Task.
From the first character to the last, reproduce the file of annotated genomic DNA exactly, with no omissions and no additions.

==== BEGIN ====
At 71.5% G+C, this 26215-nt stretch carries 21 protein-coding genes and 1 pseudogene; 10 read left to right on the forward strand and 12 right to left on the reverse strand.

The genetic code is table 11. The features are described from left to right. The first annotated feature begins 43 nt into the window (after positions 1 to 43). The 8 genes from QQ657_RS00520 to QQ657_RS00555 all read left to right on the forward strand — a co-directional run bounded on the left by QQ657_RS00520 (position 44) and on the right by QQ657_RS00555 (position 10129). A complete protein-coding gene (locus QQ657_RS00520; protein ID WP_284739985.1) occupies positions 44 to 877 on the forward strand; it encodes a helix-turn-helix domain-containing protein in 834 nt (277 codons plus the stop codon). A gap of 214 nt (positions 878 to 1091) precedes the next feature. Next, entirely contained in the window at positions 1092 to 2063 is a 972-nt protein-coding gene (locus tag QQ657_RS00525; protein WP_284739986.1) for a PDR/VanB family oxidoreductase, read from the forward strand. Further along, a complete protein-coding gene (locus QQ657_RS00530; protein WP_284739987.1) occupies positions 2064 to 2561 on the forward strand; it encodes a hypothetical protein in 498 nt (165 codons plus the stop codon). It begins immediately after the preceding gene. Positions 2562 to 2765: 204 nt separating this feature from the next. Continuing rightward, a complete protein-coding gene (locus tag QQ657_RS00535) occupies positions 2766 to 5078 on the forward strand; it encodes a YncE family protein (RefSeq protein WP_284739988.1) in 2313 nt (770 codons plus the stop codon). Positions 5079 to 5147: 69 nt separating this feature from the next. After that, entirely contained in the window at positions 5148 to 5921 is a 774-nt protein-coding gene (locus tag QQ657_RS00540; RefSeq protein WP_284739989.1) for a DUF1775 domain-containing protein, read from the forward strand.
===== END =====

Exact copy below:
At 71.5% G+C, this 26215-nt stretch carries 21 protein-coding genes and 1 pseudogene; 10 read left to right on the forward strand and 12 right to left on the reverse strand.

The genetic code is table 11. The features are described from left to right. The first annotated feature begins 43 nt into the window (after positions 1 to 43). The 8 genes from QQ657_RS00520 to QQ657_RS00555 all read left to right on the forward strand — a co-directional run bounded on the left by QQ657_RS00520 (position 44) and on the right by QQ657_RS00555 (position 10129). A complete protein-coding gene (locus QQ657_RS00520; protein ID WP_284739985.1) occupies positions 44 to 877 on the forward strand; it encodes a helix-turn-helix domain-containing protein in 834 nt (277 codons plus the stop codon). A gap of 214 nt (positions 878 to 1091) precedes the next feature. Next, entirely contained in the window at positions 1092 to 2063 is a 972-nt protein-coding gene (locus tag QQ657_RS00525; protein WP_284739986.1) for a PDR/VanB family oxidoreductase, read from the forward strand. Further along, a complete protein-coding gene (locus QQ657_RS00530; protein WP_284739987.1) occupies positions 2064 to 2561 on the forward strand; it encodes a hypothetical protein in 498 nt (165 codons plus the stop codon). It begins immediately after the preceding gene. Positions 2562 to 2765: 204 nt separating this feature from the next. Continuing rightward, a complete protein-coding gene (locus tag QQ657_RS00535) occupies positions 2766 to 5078 on the forward strand; it encodes a YncE family protein (RefSeq protein WP_284739988.1) in 2313 nt (770 codons plus the stop codon). Positions 5079 to 5147: 69 nt separating this feature from the next. After that, entirely contained in the window at positions 5148 to 5921 is a 774-nt protein-coding gene (locus tag QQ657_RS00540; RefSeq protein WP_284739989.1) for a DUF1775 domain-containing protein, read from the forward strand.